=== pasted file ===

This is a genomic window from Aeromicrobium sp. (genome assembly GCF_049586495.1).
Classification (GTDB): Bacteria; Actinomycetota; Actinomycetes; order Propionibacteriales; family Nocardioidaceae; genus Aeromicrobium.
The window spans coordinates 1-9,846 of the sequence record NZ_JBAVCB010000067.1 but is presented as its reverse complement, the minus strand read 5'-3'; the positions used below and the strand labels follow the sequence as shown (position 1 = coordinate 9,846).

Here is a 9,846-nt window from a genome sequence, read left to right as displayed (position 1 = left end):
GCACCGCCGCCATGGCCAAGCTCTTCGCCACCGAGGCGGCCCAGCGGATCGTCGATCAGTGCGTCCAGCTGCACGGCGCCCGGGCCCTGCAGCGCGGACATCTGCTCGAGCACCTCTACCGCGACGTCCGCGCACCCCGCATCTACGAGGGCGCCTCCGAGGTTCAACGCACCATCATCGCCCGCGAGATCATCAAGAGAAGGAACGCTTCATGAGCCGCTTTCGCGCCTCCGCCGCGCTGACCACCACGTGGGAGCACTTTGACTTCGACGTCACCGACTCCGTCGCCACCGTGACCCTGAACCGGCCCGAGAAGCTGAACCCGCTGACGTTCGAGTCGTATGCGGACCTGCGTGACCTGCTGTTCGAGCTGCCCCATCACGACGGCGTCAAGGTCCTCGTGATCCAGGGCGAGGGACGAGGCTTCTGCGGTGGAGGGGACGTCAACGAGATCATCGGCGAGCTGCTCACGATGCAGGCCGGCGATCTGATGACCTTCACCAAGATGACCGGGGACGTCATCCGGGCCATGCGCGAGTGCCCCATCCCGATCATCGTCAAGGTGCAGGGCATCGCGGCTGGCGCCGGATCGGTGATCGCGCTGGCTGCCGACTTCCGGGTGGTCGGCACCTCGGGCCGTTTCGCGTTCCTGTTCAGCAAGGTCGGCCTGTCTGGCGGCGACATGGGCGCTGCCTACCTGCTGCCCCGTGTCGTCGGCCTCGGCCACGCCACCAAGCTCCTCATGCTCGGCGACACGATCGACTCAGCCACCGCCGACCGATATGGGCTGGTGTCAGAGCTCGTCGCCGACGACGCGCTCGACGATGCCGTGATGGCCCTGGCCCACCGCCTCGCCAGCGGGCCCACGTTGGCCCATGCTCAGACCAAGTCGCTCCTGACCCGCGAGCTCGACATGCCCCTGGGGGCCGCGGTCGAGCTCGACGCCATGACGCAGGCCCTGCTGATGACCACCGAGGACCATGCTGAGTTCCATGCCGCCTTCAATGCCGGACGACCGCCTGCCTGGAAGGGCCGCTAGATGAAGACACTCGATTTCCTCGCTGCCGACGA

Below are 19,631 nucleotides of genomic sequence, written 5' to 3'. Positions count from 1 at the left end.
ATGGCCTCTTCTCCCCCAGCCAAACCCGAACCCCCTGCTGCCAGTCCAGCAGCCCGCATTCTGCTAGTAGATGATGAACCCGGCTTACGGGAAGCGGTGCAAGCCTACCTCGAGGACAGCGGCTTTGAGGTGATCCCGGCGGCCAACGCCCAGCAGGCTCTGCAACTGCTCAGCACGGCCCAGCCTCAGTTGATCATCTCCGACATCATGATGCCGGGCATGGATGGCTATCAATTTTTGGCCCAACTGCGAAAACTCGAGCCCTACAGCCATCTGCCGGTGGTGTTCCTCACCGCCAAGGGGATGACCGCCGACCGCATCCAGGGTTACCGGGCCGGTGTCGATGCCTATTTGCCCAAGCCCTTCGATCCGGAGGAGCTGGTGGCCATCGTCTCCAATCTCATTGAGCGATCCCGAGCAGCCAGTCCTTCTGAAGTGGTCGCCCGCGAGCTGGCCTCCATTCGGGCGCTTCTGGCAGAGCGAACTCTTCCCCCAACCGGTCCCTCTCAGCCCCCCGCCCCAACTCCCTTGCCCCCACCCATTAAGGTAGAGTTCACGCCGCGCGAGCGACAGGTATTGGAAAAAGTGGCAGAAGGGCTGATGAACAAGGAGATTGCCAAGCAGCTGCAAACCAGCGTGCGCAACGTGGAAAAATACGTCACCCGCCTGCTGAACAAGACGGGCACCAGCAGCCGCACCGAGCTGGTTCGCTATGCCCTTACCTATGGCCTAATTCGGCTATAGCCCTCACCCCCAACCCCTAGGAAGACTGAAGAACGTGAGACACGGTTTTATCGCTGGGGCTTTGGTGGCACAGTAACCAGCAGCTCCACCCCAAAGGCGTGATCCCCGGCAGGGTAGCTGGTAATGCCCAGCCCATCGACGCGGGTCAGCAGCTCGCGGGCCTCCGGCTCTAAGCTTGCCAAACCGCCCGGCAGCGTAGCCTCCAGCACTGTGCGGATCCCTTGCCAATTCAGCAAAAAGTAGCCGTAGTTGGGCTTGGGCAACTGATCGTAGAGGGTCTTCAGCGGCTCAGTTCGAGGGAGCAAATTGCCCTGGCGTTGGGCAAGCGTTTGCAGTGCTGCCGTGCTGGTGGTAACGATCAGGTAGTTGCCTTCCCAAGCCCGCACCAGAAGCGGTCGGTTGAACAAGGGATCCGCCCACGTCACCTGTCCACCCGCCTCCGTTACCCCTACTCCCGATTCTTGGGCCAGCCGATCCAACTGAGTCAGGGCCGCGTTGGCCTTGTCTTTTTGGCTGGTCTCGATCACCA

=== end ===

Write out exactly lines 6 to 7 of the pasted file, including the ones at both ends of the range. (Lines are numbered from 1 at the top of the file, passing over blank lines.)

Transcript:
Below are 19,631 nucleotides of genomic sequence, written 5' to 3'. Positions count from 1 at the left end.
ATGGCCTCTTCTCCCCCAGCCAAACCCGAACCCCCTGCTGCCAGTCCAGCAGCCCGCATTCTGCTAGTAGATGATGAACCCGGCTTACGGGAAGCGGTGCAAGCCTACCTCGAGGACAGCGGCTTTGAGGTGATCCCGGCGGCCAACGCCCAGCAGGCTCTGCAACTGCTCAGCACGGCCCAGCCTCAGTTGATCATCTCCGACATCATGATGCCGGGCATGGATGGCTATCAATTTTTGGCCCAACTGCGAAAACTCGAGCCCTACAGCCATCTGCCGGTGGTGTTCCTCACCGCCAAGGGGATGACCGCCGACCGCATCCAGGGTTACCGGGCCGGTGTCGATGCCTATTTGCCCAAGCCCTTCGATCCGGAGGAGCTGGTGGCCATCGTCTCCAATCTCATTGAGCGATCCCGAGCAGCCAGTCCTTCTGAAGTGGTCGCCCGCGAGCTGGCCTCCATTCGGGCGCTTCTGGCAGAGCGAACTCTTCCCCCAACCGGTCCCTCTCAGCCCCCCGCCCCAACTCCCTTGCCCCCACCCATTAAGGTAGAGTTCACGCCGCGCGAGCGACAGGTATTGGAAAAAGTGGCAGAAGGGCTGATGAACAAGGAGATTGCCAAGCAGCTGCAAACCAGCGTGCGCAACGTGGAAAAATACGTCACCCGCCTGCTGAACAAGACGGGCACCAGCAGCCGCACCGAGCTGGTTCGCTATGCCCTTACCTATGGCCTAATTCGGCTATAGCCCTCACCCCCAACCCCTAGGAAGACTGAAGAACGTGAGACACGGTTTTATCGCTGGGGCTTTGGTGGCACAGTAACCAGCAGCTCCACCCCAAAGGCGTGATCCCCGGCAGGGTAGCTGGTAATGCCCAGCCCATCGACGCGGGTCAGCAGCTCGCGGGCCTCCGGCTCTAAGCTTGCCAAACCGCCCGGCAGCGTAGCCTCCAGCACTGTGCGGATCCCTTGCCAATTCAGCAAAAAGTAGCCGTAGTTGGGCTTGGGCAACTGATCGTAGAGGGTCTTCAGCGGCTCAGTTCGAGGGAGCAAATTGCCCTGGCGTTGGGCAAGCGTTTGCAGTGCTGCCGTGCTGGTGGTAACGATCAGGTAGTTGCCTTCCCAAGCCCGCACCAGAAGCGGTCGGTTGAACAAGGGATCCGCCCACGTCACCTGTCCACCCGCCTCCGTTACCCCTACTCCCGATTCTTGGGCCAGCCGATCCAACTGAGTCAGGGCCGCGTTGGCCTTGTCTTTTTGGCTGGTCTCGATCACCA